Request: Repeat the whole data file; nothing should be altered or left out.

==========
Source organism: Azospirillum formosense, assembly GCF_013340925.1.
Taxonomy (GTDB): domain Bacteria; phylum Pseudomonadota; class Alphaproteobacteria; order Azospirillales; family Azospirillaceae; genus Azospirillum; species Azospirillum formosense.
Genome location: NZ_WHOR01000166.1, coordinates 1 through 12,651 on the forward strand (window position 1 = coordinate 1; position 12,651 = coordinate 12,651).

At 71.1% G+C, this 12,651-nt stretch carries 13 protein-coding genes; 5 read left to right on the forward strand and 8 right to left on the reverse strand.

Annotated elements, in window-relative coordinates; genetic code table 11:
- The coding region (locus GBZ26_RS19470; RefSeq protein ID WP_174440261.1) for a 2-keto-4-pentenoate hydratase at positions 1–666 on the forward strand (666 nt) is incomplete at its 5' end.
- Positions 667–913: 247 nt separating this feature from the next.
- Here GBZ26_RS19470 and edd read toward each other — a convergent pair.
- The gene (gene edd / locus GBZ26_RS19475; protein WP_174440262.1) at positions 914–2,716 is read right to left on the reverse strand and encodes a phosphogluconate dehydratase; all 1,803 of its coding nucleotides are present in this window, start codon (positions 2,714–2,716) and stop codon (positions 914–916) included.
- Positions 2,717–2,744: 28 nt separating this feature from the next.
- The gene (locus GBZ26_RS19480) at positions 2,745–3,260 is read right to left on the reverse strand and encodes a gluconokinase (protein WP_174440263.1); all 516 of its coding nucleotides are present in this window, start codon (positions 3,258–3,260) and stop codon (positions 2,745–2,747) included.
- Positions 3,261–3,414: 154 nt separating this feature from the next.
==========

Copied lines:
Source organism: Azospirillum formosense, assembly GCF_013340925.1.
Taxonomy (GTDB): domain Bacteria; phylum Pseudomonadota; class Alphaproteobacteria; order Azospirillales; family Azospirillaceae; genus Azospirillum; species Azospirillum formosense.
Genome location: NZ_WHOR01000166.1, coordinates 1 through 12,651 on the forward strand (window position 1 = coordinate 1; position 12,651 = coordinate 12,651).

At 71.1% G+C, this 12,651-nt stretch carries 13 protein-coding genes; 5 read left to right on the forward strand and 8 right to left on the reverse strand.

Annotated elements, in window-relative coordinates; genetic code table 11:
- The coding region (locus GBZ26_RS19470; RefSeq protein ID WP_174440261.1) for a 2-keto-4-pentenoate hydratase at positions 1–666 on the forward strand (666 nt) is incomplete at its 5' end.
- Positions 667–913: 247 nt separating this feature from the next.
- Here GBZ26_RS19470 and edd read toward each other — a convergent pair.
- The gene (gene edd / locus GBZ26_RS19475; protein WP_174440262.1) at positions 914–2,716 is read right to left on the reverse strand and encodes a phosphogluconate dehydratase; all 1,803 of its coding nucleotides are present in this window, start codon (positions 2,714–2,716) and stop codon (positions 914–916) included.
- Positions 2,717–2,744: 28 nt separating this feature from the next.
- The gene (locus GBZ26_RS19480) at positions 2,745–3,260 is read right to left on the reverse strand and encodes a gluconokinase (protein WP_174440263.1); all 516 of its coding nucleotides are present in this window, start codon (positions 3,258–3,260) and stop codon (positions 2,745–2,747) included.
- Positions 3,261–3,414: 154 nt separating this feature from the next.